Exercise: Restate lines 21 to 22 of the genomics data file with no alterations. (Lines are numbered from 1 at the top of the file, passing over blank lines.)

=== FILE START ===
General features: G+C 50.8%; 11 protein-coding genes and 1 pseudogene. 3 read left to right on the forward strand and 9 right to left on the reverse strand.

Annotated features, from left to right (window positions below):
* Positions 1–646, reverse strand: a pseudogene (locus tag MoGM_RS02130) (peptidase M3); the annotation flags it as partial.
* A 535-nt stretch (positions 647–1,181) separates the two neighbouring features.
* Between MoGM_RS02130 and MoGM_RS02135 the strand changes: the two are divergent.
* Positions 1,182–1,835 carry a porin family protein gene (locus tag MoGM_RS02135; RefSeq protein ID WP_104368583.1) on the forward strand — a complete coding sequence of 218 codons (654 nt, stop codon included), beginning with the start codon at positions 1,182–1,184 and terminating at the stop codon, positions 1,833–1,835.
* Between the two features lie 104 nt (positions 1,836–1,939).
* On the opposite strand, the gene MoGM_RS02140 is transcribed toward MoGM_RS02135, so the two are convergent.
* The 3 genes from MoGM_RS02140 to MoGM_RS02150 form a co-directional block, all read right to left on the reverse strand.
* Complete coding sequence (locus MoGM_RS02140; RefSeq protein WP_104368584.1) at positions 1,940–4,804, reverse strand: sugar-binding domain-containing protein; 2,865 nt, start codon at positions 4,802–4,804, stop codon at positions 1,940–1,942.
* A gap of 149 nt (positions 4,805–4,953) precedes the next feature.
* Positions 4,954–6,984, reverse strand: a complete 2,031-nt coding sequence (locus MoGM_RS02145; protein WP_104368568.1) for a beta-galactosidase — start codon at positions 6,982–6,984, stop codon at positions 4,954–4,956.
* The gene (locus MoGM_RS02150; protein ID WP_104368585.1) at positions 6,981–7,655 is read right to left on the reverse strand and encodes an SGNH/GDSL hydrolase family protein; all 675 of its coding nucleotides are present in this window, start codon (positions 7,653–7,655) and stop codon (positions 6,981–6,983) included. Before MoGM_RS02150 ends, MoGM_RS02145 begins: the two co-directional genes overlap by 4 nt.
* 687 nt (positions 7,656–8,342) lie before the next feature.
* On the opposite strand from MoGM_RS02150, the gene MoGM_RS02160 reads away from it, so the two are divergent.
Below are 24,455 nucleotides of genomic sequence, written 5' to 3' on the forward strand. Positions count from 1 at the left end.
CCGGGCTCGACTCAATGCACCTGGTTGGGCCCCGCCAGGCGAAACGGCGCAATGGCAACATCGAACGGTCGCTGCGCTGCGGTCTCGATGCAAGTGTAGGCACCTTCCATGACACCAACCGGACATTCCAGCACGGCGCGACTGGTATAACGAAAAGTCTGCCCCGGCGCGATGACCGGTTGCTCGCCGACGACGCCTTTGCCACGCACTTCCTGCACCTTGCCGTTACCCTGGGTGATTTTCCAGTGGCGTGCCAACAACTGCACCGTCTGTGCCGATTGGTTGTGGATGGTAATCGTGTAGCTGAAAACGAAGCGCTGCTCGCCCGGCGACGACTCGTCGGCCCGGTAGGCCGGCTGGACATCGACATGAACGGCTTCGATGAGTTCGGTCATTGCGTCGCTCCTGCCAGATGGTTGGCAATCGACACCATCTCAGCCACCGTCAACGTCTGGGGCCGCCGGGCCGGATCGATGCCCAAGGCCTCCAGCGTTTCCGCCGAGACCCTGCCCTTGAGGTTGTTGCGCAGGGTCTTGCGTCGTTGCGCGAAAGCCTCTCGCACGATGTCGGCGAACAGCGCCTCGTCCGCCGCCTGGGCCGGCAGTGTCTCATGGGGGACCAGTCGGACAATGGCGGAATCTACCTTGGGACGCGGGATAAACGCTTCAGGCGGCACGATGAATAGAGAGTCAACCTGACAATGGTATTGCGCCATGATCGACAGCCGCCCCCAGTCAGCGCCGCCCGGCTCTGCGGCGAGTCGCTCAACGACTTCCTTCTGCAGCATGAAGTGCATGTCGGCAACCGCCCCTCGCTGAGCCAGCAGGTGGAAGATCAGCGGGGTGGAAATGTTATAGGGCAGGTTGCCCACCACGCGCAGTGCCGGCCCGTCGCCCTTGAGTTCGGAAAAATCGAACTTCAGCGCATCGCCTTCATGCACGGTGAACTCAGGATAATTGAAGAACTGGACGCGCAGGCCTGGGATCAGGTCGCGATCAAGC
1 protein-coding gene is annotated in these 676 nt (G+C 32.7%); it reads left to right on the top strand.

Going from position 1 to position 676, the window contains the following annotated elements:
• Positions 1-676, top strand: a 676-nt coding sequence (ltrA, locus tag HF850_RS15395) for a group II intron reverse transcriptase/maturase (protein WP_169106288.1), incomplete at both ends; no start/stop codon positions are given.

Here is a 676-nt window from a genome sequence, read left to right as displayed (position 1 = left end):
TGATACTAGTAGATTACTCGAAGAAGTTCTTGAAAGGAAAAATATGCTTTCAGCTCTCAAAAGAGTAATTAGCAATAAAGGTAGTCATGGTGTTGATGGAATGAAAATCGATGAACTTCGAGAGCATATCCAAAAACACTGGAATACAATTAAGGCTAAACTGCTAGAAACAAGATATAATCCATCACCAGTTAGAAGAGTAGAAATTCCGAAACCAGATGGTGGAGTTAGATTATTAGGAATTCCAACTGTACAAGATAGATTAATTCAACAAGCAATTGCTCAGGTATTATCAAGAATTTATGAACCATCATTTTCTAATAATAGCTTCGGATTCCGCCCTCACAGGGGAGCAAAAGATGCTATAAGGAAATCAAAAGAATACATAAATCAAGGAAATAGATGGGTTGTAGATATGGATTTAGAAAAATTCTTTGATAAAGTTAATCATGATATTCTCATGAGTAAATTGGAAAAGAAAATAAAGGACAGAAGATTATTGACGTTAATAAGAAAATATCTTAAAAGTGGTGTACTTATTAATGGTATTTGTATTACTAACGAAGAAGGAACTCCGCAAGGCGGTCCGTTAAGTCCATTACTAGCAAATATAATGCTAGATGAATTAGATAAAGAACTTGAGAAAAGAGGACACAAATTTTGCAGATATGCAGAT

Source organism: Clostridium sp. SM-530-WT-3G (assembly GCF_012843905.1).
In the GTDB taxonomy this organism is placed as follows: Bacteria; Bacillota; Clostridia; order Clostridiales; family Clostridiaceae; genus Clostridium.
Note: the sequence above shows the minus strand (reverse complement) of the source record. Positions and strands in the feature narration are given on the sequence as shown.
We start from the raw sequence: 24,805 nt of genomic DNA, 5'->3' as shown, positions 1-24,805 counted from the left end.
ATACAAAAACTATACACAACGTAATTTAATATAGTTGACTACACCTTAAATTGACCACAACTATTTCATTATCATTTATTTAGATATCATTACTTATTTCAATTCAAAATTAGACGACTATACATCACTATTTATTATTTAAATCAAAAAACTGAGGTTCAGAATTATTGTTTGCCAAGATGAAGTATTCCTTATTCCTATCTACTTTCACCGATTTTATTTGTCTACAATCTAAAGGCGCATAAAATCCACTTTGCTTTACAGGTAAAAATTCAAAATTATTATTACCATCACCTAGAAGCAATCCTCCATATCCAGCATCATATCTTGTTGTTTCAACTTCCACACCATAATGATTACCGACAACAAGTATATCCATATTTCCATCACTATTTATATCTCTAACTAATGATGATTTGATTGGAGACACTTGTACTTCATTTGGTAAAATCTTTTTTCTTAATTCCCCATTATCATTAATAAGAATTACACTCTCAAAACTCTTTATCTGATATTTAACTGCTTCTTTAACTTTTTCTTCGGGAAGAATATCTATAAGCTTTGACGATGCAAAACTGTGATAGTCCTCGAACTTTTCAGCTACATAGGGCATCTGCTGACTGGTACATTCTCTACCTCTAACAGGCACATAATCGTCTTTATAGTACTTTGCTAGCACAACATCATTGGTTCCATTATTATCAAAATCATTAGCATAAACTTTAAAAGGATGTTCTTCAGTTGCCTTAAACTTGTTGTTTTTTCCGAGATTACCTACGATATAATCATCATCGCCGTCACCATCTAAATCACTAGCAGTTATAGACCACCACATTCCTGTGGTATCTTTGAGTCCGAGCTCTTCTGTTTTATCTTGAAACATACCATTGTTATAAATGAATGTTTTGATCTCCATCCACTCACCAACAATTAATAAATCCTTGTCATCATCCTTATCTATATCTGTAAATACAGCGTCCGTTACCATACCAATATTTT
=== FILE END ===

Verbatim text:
Here is a 676-nt window from a genome sequence, read left to right as displayed (position 1 = left end):
TGATACTAGTAGATTACTCGAAGAAGTTCTTGAAAGGAAAAATATGCTTTCAGCTCTCAAAAGAGTAATTAGCAATAAAGGTAGTCATGGTGTTGATGGAATGAAAATCGATGAACTTCGAGAGCATATCCAAAAACACTGGAATACAATTAAGGCTAAACTGCTAGAAACAAGATATAATCCATCACCAGTTAGAAGAGTAGAAATTCCGAAACCAGATGGTGGAGTTAGATTATTAGGAATTCCAACTGTACAAGATAGATTAATTCAACAAGCAATTGCTCAGGTATTATCAAGAATTTATGAACCATCATTTTCTAATAATAGCTTCGGATTCCGCCCTCACAGGGGAGCAAAAGATGCTATAAGGAAATCAAAAGAATACATAAATCAAGGAAATAGATGGGTTGTAGATATGGATTTAGAAAAATTCTTTGATAAAGTTAATCATGATATTCTCATGAGTAAATTGGAAAAGAAAATAAAGGACAGAAGATTATTGACGTTAATAAGAAAATATCTTAAAAGTGGTGTACTTATTAATGGTATTTGTATTACTAACGAAGAAGGAACTCCGCAAGGCGGTCCGTTAAGTCCATTACTAGCAAATATAATGCTAGATGAATTAGATAAAGAACTTGAGAAAAGAGGACACAAATTTTGCAGATATGCAGAT